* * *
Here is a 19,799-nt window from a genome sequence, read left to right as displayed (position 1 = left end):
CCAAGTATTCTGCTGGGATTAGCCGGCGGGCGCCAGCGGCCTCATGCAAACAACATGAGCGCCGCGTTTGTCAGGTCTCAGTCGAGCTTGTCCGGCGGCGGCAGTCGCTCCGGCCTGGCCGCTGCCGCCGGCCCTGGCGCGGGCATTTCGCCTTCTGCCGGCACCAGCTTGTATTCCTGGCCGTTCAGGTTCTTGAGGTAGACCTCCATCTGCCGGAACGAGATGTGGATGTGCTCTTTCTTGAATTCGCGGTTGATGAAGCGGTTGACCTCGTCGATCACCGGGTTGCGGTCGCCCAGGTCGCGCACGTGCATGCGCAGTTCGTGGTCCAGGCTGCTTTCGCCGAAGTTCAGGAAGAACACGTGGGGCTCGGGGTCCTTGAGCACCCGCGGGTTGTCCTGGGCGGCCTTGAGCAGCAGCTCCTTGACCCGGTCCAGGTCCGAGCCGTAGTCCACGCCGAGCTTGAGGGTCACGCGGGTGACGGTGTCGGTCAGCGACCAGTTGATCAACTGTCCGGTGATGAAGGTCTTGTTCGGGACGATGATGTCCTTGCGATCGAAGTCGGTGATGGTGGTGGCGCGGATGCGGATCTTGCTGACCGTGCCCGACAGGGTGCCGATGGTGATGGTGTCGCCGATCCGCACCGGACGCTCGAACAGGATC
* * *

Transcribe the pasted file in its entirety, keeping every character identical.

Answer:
Here is a 19,799-nt window from a genome sequence, read left to right as displayed (position 1 = left end):
CCAAGTATTCTGCTGGGATTAGCCGGCGGGCGCCAGCGGCCTCATGCAAACAACATGAGCGCCGCGTTTGTCAGGTCTCAGTCGAGCTTGTCCGGCGGCGGCAGTCGCTCCGGCCTGGCCGCTGCCGCCGGCCCTGGCGCGGGCATTTCGCCTTCTGCCGGCACCAGCTTGTATTCCTGGCCGTTCAGGTTCTTGAGGTAGACCTCCATCTGCCGGAACGAGATGTGGATGTGCTCTTTCTTGAATTCGCGGTTGATGAAGCGGTTGACCTCGTCGATCACCGGGTTGCGGTCGCCCAGGTCGCGCACGTGCATGCGCAGTTCGTGGTCCAGGCTGCTTTCGCCGAAGTTCAGGAAGAACACGTGGGGCTCGGGGTCCTTGAGCACCCGCGGGTTGTCCTGGGCGGCCTTGAGCAGCAGCTCCTTGACCCGGTCCAGGTCCGAGCCGTAGTCCACGCCGAGCTTGAGGGTCACGCGGGTGACGGTGTCGGTCAGCGACCAGTTGATCAACTGTCCGGTGATGAAGGTCTTGTTCGGGACGATGATGTCCTTGCGATCGAAGTCGGTGATGGTGGTGGCGCGGATGCGGATCTTGCTGACCGTGCCCGACAGGGTGCCGATGGTGATGGTGTCGCCGATCCGCACCGGACGCTCGAACAGGATC